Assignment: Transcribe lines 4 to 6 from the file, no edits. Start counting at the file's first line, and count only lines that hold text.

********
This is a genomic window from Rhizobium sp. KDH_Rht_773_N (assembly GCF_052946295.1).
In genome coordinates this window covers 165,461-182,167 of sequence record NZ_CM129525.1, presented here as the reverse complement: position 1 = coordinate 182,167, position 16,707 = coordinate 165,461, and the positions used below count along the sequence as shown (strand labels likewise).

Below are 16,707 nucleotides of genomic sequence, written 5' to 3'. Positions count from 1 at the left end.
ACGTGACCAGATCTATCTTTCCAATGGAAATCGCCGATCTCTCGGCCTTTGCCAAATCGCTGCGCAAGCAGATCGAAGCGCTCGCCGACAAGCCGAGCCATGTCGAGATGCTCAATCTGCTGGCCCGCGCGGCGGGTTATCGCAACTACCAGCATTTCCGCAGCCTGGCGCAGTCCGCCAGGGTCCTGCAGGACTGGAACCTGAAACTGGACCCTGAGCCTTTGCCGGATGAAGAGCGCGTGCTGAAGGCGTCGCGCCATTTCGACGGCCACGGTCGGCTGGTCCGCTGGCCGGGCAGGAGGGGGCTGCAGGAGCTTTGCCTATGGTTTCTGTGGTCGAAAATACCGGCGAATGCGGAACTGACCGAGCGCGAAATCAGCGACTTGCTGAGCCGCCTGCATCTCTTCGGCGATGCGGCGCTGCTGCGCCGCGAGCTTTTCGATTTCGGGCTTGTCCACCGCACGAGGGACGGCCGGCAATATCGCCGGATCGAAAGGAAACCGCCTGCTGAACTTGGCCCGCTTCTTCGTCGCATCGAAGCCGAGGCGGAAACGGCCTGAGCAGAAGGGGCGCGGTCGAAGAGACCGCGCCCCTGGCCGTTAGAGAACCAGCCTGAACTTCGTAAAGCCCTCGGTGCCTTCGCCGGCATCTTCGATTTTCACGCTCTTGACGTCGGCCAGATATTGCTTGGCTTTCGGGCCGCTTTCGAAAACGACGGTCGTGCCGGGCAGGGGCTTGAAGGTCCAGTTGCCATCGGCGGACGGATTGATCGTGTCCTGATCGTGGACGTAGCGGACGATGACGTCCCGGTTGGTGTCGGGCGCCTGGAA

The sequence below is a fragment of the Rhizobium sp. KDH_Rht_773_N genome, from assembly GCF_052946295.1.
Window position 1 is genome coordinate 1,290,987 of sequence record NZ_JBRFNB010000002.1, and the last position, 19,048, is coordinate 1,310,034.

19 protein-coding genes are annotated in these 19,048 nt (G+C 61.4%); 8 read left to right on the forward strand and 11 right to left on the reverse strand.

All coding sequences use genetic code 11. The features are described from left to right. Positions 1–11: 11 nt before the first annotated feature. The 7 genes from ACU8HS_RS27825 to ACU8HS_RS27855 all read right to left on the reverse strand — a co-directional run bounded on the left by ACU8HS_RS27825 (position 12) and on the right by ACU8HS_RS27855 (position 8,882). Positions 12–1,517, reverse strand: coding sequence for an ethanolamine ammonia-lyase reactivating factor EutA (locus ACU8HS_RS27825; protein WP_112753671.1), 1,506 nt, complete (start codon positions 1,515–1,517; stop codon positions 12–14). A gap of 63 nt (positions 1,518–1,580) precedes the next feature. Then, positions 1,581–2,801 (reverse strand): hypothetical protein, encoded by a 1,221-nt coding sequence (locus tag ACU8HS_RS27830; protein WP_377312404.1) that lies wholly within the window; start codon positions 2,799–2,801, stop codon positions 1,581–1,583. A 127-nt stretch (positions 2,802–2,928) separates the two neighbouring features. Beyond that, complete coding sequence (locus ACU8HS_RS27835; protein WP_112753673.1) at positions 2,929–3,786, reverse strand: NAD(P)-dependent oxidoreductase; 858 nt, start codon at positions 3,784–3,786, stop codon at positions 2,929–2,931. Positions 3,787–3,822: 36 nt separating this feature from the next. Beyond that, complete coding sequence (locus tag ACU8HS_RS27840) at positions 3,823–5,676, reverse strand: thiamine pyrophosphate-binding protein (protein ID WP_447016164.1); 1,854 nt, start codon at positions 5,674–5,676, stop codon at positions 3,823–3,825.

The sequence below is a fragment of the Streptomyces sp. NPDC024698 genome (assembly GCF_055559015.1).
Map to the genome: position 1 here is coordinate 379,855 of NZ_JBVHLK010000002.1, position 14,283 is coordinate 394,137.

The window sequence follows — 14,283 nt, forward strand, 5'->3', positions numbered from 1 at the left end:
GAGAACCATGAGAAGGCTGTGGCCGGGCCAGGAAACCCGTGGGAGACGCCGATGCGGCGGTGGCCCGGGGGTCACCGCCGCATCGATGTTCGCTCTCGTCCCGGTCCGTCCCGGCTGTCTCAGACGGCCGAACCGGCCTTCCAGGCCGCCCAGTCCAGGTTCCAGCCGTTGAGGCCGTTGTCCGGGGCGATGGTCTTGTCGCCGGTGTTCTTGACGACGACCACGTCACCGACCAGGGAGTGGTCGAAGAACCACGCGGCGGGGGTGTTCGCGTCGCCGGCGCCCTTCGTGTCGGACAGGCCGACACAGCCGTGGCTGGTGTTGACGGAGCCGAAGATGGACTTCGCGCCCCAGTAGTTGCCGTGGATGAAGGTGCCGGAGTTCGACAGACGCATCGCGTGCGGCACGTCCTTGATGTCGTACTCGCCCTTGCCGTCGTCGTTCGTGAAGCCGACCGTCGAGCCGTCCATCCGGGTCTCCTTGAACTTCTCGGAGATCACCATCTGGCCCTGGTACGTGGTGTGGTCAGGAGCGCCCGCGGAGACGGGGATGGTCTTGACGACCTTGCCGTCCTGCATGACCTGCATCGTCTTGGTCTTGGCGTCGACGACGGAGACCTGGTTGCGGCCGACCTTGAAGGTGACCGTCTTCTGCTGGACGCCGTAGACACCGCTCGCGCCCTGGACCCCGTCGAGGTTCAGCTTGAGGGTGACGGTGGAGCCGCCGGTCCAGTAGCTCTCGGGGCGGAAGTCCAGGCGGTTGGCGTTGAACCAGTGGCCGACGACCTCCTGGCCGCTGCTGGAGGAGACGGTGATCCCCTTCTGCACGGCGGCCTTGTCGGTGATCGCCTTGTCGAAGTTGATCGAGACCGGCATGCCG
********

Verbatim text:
ACGTGACCAGATCTATCTTTCCAATGGAAATCGCCGATCTCTCGGCCTTTGCCAAATCGCTGCGCAAGCAGATCGAAGCGCTCGCCGACAAGCCGAGCCATGTCGAGATGCTCAATCTGCTGGCCCGCGCGGCGGGTTATCGCAACTACCAGCATTTCCGCAGCCTGGCGCAGTCCGCCAGGGTCCTGCAGGACTGGAACCTGAAACTGGACCCTGAGCCTTTGCCGGATGAAGAGCGCGTGCTGAAGGCGTCGCGCCATTTCGACGGCCACGGTCGGCTGGTCCGCTGGCCGGGCAGGAGGGGGCTGCAGGAGCTTTGCCTATGGTTTCTGTGGTCGAAAATACCGGCGAATGCGGAACTGACCGAGCGCGAAATCAGCGACTTGCTGAGCCGCCTGCATCTCTTCGGCGATGCGGCGCTGCTGCGCCGCGAGCTTTTCGATTTCGGGCTTGTCCACCGCACGAGGGACGGCCGGCAATATCGCCGGATCGAAAGGAAACCGCCTGCTGAACTTGGCCCGCTTCTTCGTCGCATCGAAGCCGAGGCGGAAACGGCCTGAGCAGAAGGGGCGCGGTCGAAGAGACCGCGCCCCTGGCCGTTAGAGAACCAGCCTGAACTTCGTAAAGCCCTCGGTGCCTTCGCCGGCATCTTCGATTTTCACGCTCTTGACGTCGGCCAGATATTGCTTGGCTTTCGGGCCGCTTTCGAAAACGACGGTCGTGCCGGGCAGGGGCTTGAAGGTCCAGTTGCCATCGGCGGACGGATTGATCGTGTCCTGATCGTGGACGTAGCGGACGATGACGTCCCGGTTGGTGTCGGGCGCCTGGAA

The sequence below is a fragment of the Rhizobium sp. KDH_Rht_773_N genome, from assembly GCF_052946295.1.
Window position 1 is genome coordinate 1,290,987 of sequence record NZ_JBRFNB010000002.1, and the last position, 19,048, is coordinate 1,310,034.